by Bedah Mengo
The East African nation’s residents transacted 17.4 billion dollars through their mobile phones in the period ending August, up from 14.7 billion dollars during a similar period in 2014, new data from Central Bank of Kenya (CBK) showed on Wednesday.
The CBK data showed that growth in the sector has been sustained since the beginning of the year, with Kenya’s monthly mobile money transactions hitting 2.4 billion dollars in August, the highest in the country’s history.
This was a rise from 2.27 billion dollars in July and 2.18 billion dollars in June.
Last year, Kenyans transacted 26.1 billion dollars on mobile money platform, an increase of about 4 billion dollars from previous year.
Kenyans use the service to send and receive cash, pay bills, borrow money, pay loans, rent and fare and withdraw and deposit money from their bank accounts.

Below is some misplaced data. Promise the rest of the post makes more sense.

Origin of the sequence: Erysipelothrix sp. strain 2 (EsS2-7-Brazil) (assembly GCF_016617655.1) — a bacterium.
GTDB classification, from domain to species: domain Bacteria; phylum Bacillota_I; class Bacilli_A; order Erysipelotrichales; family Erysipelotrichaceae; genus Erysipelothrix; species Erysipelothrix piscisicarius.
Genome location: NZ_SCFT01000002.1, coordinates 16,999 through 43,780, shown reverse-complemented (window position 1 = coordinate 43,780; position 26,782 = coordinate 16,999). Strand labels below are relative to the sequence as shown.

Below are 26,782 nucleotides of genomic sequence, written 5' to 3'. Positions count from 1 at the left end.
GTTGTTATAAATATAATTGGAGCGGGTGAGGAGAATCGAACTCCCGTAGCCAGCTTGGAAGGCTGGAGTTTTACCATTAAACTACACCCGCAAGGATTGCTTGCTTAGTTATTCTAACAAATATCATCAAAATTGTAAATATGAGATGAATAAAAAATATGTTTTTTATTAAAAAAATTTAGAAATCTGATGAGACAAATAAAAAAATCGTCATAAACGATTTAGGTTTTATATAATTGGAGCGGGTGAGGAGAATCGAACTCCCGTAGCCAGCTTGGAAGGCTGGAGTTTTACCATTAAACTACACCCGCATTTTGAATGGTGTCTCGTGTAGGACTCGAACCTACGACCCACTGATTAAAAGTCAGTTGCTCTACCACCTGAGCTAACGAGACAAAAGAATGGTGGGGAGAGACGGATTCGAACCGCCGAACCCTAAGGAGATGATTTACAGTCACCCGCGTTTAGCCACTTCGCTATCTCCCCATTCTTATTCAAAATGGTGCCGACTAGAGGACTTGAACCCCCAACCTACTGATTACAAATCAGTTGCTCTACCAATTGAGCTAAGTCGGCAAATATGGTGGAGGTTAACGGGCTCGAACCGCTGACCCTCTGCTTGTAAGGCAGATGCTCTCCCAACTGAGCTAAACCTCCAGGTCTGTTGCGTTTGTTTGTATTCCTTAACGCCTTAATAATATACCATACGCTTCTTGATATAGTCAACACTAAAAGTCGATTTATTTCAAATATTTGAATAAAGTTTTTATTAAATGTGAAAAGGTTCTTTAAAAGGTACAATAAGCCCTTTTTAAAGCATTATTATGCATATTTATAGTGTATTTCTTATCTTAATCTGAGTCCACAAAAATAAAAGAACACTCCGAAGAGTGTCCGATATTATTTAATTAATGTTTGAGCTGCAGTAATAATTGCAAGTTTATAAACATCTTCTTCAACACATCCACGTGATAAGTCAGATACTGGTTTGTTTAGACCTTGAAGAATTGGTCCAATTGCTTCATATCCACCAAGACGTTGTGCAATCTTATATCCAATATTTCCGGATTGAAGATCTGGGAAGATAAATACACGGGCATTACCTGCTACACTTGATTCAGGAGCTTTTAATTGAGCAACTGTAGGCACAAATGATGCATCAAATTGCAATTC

While the bulk mainly receive and send money through the service, a good number are using it to pay utility bills and take loans as banks increasingly partner with telecoms.
Seven mobile money service providers operate in the East African nation including Mpesa, Orange Money and Airtel Money.
There are over 27 million mobile money subscribers in the East African nation, according to the Communication Authority of Kenya (CA), with the number rising in each quarter.
The sector too continues to offer thousands of people employment, with the number of agents providing the services growing to 136,042 in August from 133,989 in July.
Analysts expect Kenya’s mobile money use to continue in the coming months and even years as more Kenyans acquire mobile phones.
“Don’t expect mobile money use to go down anytime soon. Many utility firms and banks are embracing it. People are now receiving salaries using the services and more are paying for goods and services using their money.
The future of mobile money is still brighter in Kenya,” said Ernest Manuyo, a business management lecturer in Nairobi.
Kenya currently has over 35.1 million mobile phone subscribers, according to CA, an indication that close to 8 million Kenyans do not have the gadgets, which gives room for growth of mobile money. Enditem